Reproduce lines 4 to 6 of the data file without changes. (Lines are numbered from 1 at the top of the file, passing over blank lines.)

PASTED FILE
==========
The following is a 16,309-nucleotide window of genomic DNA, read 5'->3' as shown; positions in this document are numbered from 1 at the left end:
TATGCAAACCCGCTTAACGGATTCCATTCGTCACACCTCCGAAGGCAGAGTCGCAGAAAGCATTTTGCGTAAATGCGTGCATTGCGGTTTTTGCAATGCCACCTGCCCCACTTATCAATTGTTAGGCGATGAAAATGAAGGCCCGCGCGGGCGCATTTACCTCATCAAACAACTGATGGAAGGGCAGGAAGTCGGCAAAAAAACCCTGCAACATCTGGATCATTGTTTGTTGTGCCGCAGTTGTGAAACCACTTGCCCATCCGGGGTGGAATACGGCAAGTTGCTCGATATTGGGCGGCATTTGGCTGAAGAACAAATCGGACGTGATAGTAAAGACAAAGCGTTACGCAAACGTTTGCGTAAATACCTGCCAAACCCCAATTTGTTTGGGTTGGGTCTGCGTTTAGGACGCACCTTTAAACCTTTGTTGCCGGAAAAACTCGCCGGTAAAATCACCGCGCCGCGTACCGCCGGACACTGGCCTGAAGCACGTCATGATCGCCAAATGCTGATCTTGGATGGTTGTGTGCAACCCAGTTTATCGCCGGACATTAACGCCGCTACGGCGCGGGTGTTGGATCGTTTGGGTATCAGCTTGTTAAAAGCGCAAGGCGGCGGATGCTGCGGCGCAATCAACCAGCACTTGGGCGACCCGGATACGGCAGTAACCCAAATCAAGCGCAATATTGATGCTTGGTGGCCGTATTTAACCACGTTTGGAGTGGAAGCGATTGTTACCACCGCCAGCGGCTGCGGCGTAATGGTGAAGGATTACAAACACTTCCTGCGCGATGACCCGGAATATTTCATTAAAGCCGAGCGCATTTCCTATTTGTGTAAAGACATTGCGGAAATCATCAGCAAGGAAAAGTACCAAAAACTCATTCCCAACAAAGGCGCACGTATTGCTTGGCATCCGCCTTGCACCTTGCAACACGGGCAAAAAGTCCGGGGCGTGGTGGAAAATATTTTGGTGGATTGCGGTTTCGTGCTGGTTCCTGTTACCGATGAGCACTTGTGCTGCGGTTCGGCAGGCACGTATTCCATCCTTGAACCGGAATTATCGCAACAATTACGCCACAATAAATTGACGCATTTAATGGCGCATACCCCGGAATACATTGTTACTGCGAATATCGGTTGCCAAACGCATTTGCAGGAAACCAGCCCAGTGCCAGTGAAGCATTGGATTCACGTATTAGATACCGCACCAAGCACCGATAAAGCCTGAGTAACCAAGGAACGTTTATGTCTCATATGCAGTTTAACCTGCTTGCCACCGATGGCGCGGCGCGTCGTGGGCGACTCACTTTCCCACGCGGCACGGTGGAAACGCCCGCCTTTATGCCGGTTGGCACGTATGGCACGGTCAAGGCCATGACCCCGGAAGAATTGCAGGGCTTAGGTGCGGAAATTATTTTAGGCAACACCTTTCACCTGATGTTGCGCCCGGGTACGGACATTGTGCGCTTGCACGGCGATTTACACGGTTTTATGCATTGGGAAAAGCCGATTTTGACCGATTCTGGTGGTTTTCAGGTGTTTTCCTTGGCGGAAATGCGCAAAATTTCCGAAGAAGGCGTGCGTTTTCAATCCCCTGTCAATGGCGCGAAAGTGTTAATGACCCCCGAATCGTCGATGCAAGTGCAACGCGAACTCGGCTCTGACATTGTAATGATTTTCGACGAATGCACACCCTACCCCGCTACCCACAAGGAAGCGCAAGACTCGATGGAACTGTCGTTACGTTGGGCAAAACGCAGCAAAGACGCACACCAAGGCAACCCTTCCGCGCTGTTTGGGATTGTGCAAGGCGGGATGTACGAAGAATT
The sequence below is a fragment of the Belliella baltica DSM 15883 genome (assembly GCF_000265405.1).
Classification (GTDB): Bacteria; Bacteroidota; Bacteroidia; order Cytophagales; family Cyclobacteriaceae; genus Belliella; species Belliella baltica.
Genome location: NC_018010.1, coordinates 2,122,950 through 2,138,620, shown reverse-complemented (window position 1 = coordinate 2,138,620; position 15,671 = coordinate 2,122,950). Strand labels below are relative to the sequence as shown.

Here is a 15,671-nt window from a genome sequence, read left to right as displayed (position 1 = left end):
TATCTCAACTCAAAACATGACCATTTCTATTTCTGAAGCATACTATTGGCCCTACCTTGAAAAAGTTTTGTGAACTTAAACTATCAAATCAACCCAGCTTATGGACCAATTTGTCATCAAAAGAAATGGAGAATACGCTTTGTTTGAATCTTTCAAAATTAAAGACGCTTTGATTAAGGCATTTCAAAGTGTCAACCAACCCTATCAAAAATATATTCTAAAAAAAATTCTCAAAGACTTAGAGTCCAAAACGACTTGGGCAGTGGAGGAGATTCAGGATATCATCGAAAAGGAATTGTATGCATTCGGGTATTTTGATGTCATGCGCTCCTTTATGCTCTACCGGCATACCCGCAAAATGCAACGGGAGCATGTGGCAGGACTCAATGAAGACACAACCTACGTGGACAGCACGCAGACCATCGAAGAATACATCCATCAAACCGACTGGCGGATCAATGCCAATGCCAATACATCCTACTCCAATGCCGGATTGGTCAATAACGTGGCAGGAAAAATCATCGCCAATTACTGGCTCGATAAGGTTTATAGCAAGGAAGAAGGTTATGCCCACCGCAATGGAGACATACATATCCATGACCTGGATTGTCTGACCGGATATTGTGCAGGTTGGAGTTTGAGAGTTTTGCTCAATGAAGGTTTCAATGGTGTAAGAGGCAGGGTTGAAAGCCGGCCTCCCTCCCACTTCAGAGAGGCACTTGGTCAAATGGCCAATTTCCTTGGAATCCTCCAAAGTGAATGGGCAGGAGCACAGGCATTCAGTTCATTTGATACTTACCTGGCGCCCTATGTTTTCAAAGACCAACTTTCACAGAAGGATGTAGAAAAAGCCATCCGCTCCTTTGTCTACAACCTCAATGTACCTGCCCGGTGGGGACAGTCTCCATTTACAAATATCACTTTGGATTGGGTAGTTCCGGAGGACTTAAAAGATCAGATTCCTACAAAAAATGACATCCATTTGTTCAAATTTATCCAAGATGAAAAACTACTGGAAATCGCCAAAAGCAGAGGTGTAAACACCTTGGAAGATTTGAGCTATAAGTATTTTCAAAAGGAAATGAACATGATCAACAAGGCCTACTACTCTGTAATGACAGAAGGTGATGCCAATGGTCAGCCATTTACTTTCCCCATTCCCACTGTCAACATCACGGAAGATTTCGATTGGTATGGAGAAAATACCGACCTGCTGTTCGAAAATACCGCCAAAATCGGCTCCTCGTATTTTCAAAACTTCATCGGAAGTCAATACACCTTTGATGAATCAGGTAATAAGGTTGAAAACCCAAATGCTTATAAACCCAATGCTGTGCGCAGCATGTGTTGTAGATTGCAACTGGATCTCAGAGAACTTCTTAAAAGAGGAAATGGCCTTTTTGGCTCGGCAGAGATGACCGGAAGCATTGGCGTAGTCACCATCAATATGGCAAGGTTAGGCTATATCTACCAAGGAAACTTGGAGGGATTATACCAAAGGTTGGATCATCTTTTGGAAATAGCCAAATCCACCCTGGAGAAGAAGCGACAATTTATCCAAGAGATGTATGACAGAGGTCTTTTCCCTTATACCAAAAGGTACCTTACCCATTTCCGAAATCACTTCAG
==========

Classification (GTDB): Bacteria; Bacteroidota; Bacteroidia; order Cytophagales; family Cyclobacteriaceae; genus Belliella; species Belliella baltica.
Genome location: NC_018010.1, coordinates 2,122,950 through 2,138,620, shown reverse-complemented (window position 1 = coordinate 2,138,620; position 15,671 = coordinate 2,122,950). Strand labels below are relative to the sequence as shown.

Here is a 15,671-nt window from a genome sequence, read left to right as displayed (position 1 = left end):